Arsenic is mostly used in compounds. A much smaller amount of the element itself is used in alloys. For example, certain parts of lead storage batteries used in cars and trucks contain alloys of lead and arsenic. Arsenic has also been used to make lead shot in the past. The amount of arsenic used in these applications is likely to continue to decrease. It is too easy for arsenic to get into the environment from such applications.

Minute amounts of arsenic are used in the electronics industry. It is added to germanium and silicon to make transistors. A compound of arsenic, gallium arsenide (GaAs), is also used to make light-emitting diodes (LEDs). LEDs produce the lighted numbers in hand-held calculators, clocks, watches, and a number of other electronic devices.


Arsenic has a fascinating history as a healer and killer. Early physicians, such as Hippocrates (c. 460 B.C -370 B.C. ) and Paracelsus (1493-1541), recommended arsenic for the treatment of some diseases. In more recent times, compounds of arsenic have been used to treat a variety of diseases, including syphilis and various tropical diseases.

Arsenic has a special place in the history of modern medicine. In 1910, German biologist Paul Ehrlich (1854-1915) invented the first drug that would cure syphilis, a sexually transmitted disease. This drug, called salvarsan, is a compound of arsenic. Its chemical name is arsphenamine.

Was a U.S. president poisoned?


O n July 9, 1850, the twelfth president of the United States, Zachary Taylor (1784-1850), died in office. He had served as president for a little more than sixteen months. The cause of death was widely reported as gastroenteritis (an inflammation in the stomach and intestines). He had gotten sick after eating a mixture of cherries and buttermilk. But for years, historians wondered whether Taylor had been murdered—poisoned by arsenic!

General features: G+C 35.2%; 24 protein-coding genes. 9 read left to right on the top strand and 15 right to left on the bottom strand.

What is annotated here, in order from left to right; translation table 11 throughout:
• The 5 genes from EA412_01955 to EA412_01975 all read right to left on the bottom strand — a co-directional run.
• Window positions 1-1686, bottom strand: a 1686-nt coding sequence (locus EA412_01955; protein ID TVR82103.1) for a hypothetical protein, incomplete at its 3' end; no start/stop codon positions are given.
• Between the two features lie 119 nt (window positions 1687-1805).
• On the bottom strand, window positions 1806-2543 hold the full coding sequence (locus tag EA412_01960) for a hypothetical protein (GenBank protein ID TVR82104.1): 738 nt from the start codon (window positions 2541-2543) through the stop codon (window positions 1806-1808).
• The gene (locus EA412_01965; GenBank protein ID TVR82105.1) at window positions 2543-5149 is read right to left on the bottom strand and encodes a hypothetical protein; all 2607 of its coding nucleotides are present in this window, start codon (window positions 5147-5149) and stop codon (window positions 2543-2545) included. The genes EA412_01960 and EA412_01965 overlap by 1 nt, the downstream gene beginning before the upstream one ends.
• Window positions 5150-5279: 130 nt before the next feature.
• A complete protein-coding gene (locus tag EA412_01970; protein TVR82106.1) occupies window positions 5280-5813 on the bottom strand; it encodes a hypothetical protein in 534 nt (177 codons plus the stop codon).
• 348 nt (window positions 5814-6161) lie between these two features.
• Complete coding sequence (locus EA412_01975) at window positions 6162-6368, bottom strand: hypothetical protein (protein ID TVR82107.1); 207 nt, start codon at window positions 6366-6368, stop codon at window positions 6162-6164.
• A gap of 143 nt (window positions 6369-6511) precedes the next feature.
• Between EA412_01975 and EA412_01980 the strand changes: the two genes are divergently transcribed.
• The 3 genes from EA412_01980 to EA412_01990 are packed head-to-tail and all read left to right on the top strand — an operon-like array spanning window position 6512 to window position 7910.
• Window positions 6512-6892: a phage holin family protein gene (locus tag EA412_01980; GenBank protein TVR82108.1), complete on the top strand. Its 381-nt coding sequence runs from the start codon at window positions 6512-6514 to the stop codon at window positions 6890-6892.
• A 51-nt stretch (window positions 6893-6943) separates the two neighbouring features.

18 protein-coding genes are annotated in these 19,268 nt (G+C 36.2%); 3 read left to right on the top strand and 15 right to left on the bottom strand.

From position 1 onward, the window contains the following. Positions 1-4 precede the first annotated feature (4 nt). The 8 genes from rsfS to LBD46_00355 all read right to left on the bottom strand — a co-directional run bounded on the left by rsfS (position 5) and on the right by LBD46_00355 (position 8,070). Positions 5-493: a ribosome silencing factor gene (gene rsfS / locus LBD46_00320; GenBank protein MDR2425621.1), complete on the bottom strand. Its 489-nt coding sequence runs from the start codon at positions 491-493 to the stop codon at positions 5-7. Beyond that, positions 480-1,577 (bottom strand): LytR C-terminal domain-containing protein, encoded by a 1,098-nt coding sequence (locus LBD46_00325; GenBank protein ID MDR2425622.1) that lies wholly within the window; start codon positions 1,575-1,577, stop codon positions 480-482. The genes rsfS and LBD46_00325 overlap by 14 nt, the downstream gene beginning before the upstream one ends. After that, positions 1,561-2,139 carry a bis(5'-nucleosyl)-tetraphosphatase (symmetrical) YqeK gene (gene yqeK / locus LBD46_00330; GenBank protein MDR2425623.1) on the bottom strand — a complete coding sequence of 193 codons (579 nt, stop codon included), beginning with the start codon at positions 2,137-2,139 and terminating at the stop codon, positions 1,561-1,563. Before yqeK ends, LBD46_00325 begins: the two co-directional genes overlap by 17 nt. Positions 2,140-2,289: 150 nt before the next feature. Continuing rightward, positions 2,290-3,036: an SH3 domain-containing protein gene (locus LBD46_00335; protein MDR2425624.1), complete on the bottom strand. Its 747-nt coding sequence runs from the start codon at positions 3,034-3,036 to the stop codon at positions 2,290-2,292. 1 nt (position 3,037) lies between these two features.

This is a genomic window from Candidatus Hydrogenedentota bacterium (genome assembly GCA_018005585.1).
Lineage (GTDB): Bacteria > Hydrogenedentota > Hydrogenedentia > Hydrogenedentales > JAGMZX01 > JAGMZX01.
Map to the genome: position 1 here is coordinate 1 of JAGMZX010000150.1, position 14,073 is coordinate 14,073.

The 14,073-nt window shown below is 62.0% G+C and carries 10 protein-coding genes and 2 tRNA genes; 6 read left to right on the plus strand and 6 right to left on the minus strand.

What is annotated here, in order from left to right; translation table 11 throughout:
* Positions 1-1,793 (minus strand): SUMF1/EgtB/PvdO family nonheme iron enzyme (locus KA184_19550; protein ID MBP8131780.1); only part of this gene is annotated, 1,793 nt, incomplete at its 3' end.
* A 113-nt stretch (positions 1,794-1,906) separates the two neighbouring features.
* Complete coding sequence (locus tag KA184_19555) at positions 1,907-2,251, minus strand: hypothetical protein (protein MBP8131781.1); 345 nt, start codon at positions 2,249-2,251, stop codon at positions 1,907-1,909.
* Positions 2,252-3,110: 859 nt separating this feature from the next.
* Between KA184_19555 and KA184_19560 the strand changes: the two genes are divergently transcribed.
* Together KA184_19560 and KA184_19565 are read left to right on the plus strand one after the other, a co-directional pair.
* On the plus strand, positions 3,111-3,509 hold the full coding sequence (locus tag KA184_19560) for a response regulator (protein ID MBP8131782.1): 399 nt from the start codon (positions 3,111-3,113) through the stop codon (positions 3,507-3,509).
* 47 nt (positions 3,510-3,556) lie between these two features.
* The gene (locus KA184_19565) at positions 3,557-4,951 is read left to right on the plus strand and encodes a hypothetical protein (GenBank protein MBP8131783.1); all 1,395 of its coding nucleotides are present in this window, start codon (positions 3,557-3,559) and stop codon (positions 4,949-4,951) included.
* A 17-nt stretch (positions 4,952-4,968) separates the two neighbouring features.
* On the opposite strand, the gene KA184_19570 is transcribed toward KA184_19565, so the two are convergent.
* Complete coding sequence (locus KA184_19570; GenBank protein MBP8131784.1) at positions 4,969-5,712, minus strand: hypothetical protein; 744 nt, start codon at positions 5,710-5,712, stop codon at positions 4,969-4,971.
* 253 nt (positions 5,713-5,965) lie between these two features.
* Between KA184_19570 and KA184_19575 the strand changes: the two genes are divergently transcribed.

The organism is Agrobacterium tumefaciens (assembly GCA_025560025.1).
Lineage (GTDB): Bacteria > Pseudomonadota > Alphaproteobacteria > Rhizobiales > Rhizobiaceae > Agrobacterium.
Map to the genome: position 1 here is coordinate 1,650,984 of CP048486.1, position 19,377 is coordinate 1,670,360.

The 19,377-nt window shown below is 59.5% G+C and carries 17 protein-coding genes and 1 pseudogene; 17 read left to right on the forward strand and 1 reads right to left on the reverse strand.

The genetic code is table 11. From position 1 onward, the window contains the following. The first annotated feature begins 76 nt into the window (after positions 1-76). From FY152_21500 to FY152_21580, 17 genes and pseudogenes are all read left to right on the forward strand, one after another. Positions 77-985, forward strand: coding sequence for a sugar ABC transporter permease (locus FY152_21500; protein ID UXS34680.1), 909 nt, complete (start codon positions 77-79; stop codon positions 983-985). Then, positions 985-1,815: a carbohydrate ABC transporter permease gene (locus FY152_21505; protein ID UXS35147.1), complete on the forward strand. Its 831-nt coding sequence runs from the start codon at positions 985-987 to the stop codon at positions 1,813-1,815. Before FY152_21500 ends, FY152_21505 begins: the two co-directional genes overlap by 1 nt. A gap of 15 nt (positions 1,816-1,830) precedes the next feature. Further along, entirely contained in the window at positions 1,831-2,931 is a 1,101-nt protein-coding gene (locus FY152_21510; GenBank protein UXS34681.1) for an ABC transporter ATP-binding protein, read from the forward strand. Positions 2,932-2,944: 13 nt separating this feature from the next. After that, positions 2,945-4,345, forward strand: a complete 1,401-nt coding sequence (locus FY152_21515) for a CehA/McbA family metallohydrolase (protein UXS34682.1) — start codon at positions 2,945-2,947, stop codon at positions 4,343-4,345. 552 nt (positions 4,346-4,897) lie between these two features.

On June 17, 1991, Taylor's remains were exhumed (removed from his grave) from a cemetery in Louisville, Kentucky. The late president's descendents agreed with historians that the possibility of poisoning existed. Samples of Taylor's hair and fingernails were taken to Oak Ridge National Laboratory, in Oak Ridge, Tennessee, for analysis.

Scientists used a process that measured the amount of arsenic in the tissue samples. Most human bodies do contain traces of arsenic. So the key issue was whether there would be more arsenic in the tissue samples than would be normal for someone who had been dead for 141 years. If there were, that would mean Taylor was probably poisoned; if not, death by natural causes was more likely.

The Kentucky medical examiner (a public official who studies corpses to find the cause of death) came to a conclusion. He said the amount of arsenic found in Taylor's samples was several hundred times less than what could be expected had the president been poisoned by arsenic. So while some still wonder whether Taylor was poisoned, arsenic was certainly not the chemical element used. And, more than likely, it was the cherries and buttermilk!

Compounds of arsenic have long been used for less happy purposes. Especially during the Middle Ages, they were a popular form of committing murder. At the time, it was difficult to detect the presence of arsenic in the body. A person murdered by receiving arsenic was often thought to have died of pneumonia.

The toxic properties of arsenic compounds made them useful as rat poison. However, they are seldom used for this purpose today. Safer compounds are used that do not present a threat to humans, pets, and the environment.

Today, the most important use of arsenic is in the preservation of wood. It is used in the form of a compound called chromated copper arsenate (CCA). CCA accounts for about 90 percent of all the arsenic used in the United States. It is added to wood used to build houses and other wooden structures. It prevents organisms from growing in the wood and causing it to rot. In 1996, about 19,200,000 metric tons of arsenic were used for this purpose. There is significant concern about the use of arsenic-treated wood in playground equipment and raised garden beds because of toxicity.

Health effects

Arsenic and its compounds are toxic to animals. In low doses, arsenic produces nausea, vomiting, and diarrhea. In larger doses, it causes abnormal heart beat, damage to blood vessels, and a feeling of "pins and needles" in hands and feet. Small corns or warts may begin to develop on the palms of the hands and the soles of the feet. Direct contact with the skin can cause redness and swelling.

The most important use of arsenic is in the preservation of wood.

Long term exposure to arsenic and its compounds can cause cancer. Inhalation can result in lung cancer. If swallowed, cancer is likely to develop in the bladder, kidneys, liver, and lungs. In large doses, arsenic and its compounds can cause death.

Also read article about Arsenic from Wikipedia

User Contributions:

Comment about this article, ask questions, or add new information about this topic: